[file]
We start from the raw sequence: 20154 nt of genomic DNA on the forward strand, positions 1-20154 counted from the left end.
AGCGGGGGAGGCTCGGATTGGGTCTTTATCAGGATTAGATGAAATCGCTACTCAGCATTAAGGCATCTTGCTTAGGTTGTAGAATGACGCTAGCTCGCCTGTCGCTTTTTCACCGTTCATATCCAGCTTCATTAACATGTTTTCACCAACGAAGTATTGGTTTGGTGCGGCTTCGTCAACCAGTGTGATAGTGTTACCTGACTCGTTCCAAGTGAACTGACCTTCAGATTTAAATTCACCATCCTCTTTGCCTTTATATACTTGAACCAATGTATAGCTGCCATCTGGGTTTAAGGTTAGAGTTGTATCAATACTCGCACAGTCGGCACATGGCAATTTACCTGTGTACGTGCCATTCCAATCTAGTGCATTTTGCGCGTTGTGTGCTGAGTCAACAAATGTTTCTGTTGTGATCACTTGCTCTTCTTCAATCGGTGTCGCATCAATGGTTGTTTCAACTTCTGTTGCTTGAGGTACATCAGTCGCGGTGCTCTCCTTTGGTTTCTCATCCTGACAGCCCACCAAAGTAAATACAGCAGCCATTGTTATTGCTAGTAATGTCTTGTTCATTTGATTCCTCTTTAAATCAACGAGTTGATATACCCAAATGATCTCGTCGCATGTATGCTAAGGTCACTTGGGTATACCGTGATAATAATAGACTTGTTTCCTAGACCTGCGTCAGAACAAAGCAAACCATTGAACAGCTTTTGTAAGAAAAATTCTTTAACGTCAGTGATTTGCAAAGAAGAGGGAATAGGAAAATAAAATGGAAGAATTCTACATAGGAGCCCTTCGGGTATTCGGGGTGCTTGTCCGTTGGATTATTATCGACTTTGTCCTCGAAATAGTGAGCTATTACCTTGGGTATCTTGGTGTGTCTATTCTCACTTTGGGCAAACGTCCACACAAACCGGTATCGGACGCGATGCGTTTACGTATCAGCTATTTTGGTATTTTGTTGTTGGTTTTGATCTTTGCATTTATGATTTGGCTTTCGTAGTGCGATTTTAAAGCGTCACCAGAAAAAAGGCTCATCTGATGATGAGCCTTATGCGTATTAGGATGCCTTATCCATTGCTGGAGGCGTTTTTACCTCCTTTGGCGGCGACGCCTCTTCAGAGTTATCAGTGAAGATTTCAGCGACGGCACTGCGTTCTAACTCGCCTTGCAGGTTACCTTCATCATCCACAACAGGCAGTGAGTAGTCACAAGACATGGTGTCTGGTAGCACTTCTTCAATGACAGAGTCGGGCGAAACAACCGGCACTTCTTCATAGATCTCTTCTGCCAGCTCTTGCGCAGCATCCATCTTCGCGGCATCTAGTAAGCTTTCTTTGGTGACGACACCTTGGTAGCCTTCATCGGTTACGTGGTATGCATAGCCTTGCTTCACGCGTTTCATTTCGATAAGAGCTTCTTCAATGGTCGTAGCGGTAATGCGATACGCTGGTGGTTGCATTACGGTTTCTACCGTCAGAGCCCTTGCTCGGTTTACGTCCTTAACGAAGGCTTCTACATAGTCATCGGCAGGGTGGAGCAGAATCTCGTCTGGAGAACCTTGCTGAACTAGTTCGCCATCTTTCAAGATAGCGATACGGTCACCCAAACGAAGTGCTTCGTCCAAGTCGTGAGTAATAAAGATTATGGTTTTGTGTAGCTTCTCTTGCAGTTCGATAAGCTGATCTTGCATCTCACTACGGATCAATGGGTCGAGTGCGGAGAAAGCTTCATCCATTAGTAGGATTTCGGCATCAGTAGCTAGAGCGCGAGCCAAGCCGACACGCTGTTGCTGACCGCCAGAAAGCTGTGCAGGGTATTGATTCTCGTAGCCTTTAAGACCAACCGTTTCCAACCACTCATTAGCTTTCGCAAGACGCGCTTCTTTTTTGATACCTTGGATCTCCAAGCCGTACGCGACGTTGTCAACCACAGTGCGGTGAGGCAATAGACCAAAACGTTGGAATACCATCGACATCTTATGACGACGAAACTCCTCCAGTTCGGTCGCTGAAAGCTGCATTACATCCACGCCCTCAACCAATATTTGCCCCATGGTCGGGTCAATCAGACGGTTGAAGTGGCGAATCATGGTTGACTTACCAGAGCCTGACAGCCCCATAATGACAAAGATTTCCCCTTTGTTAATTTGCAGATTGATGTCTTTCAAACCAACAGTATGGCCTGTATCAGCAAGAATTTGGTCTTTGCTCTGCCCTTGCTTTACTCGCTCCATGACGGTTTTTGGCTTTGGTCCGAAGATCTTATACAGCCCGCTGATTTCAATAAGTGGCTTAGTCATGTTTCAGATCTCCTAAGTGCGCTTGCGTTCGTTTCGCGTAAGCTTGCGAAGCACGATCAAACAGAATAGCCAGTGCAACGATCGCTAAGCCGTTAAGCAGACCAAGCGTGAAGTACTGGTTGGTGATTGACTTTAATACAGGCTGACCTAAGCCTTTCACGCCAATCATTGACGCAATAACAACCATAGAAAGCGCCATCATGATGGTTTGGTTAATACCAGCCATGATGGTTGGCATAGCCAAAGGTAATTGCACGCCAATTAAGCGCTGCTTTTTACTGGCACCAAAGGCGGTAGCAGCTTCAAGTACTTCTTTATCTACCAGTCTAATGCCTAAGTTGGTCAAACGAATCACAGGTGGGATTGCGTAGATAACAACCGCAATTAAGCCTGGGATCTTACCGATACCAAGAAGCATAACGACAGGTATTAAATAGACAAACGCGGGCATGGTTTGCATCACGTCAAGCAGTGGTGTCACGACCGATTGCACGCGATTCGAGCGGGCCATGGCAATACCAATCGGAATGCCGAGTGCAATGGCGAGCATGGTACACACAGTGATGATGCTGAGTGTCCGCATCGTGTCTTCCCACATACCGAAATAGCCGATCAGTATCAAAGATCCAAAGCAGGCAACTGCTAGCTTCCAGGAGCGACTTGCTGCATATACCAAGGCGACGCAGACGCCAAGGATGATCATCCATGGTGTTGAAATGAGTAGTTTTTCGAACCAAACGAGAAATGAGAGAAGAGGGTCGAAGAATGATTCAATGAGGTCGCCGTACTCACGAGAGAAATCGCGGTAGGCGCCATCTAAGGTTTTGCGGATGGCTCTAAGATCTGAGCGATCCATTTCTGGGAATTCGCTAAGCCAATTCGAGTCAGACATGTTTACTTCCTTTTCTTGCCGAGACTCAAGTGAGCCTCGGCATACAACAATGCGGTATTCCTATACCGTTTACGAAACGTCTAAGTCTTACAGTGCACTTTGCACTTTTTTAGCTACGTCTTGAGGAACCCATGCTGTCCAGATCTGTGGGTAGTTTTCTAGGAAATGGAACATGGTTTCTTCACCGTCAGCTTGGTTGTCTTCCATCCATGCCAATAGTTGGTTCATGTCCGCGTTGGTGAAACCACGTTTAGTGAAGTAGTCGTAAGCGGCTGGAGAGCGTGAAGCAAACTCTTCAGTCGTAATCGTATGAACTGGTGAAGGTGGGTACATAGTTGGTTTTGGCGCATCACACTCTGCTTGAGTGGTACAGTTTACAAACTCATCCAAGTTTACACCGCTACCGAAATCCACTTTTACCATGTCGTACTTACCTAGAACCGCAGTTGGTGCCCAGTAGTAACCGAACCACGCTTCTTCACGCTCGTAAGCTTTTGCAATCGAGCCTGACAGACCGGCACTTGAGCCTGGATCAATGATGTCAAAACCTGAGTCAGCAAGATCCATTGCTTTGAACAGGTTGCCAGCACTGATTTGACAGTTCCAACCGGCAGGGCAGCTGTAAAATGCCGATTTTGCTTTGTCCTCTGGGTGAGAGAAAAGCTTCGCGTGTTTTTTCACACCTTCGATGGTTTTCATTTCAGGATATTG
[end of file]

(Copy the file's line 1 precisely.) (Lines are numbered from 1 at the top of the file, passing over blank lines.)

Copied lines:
We start from the raw sequence: 20154 nt of genomic DNA on the forward strand, positions 1-20154 counted from the left end.